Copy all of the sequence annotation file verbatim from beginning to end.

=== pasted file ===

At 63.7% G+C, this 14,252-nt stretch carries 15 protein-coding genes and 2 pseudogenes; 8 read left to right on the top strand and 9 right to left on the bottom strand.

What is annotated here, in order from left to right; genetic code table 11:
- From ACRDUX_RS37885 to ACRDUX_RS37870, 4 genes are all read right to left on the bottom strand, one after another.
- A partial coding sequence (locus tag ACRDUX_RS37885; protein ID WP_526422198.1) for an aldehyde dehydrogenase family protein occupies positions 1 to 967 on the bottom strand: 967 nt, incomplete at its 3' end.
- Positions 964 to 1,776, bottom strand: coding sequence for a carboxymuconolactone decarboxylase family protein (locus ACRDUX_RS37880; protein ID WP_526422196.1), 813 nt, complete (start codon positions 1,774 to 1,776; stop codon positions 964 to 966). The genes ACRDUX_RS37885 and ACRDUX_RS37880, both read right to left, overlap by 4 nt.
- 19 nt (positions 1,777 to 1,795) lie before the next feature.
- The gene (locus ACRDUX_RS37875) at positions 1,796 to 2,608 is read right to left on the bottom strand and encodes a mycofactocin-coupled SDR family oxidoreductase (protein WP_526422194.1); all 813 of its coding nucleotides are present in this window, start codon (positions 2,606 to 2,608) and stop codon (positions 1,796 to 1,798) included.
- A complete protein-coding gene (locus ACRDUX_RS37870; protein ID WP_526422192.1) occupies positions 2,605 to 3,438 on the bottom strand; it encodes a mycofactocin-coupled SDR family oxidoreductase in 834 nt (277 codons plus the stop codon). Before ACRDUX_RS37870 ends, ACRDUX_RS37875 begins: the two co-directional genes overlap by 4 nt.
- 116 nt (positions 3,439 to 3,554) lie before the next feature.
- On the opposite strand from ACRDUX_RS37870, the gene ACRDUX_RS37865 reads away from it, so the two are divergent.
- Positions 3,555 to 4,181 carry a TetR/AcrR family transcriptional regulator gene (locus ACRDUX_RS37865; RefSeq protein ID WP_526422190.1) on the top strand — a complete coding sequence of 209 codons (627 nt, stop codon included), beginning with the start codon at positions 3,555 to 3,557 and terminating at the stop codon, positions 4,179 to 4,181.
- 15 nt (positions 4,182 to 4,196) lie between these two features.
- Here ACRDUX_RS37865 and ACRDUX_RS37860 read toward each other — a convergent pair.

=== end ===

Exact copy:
At 63.7% G+C, this 14,252-nt stretch carries 15 protein-coding genes and 2 pseudogenes; 8 read left to right on the top strand and 9 right to left on the bottom strand.

What is annotated here, in order from left to right; genetic code table 11:
- From ACRDUX_RS37885 to ACRDUX_RS37870, 4 genes are all read right to left on the bottom strand, one after another.
- A partial coding sequence (locus tag ACRDUX_RS37885; protein ID WP_526422198.1) for an aldehyde dehydrogenase family protein occupies positions 1 to 967 on the bottom strand: 967 nt, incomplete at its 3' end.
- Positions 964 to 1,776, bottom strand: coding sequence for a carboxymuconolactone decarboxylase family protein (locus ACRDUX_RS37880; protein ID WP_526422196.1), 813 nt, complete (start codon positions 1,774 to 1,776; stop codon positions 964 to 966). The genes ACRDUX_RS37885 and ACRDUX_RS37880, both read right to left, overlap by 4 nt.
- 19 nt (positions 1,777 to 1,795) lie before the next feature.
- The gene (locus ACRDUX_RS37875) at positions 1,796 to 2,608 is read right to left on the bottom strand and encodes a mycofactocin-coupled SDR family oxidoreductase (protein WP_526422194.1); all 813 of its coding nucleotides are present in this window, start codon (positions 2,606 to 2,608) and stop codon (positions 1,796 to 1,798) included.
- A complete protein-coding gene (locus ACRDUX_RS37870; protein ID WP_526422192.1) occupies positions 2,605 to 3,438 on the bottom strand; it encodes a mycofactocin-coupled SDR family oxidoreductase in 834 nt (277 codons plus the stop codon). Before ACRDUX_RS37870 ends, ACRDUX_RS37875 begins: the two co-directional genes overlap by 4 nt.
- 116 nt (positions 3,439 to 3,554) lie before the next feature.
- On the opposite strand from ACRDUX_RS37870, the gene ACRDUX_RS37865 reads away from it, so the two are divergent.
- Positions 3,555 to 4,181 carry a TetR/AcrR family transcriptional regulator gene (locus ACRDUX_RS37865; RefSeq protein ID WP_526422190.1) on the top strand — a complete coding sequence of 209 codons (627 nt, stop codon included), beginning with the start codon at positions 3,555 to 3,557 and terminating at the stop codon, positions 4,179 to 4,181.
- 15 nt (positions 4,182 to 4,196) lie between these two features.
- Here ACRDUX_RS37865 and ACRDUX_RS37860 read toward each other — a convergent pair.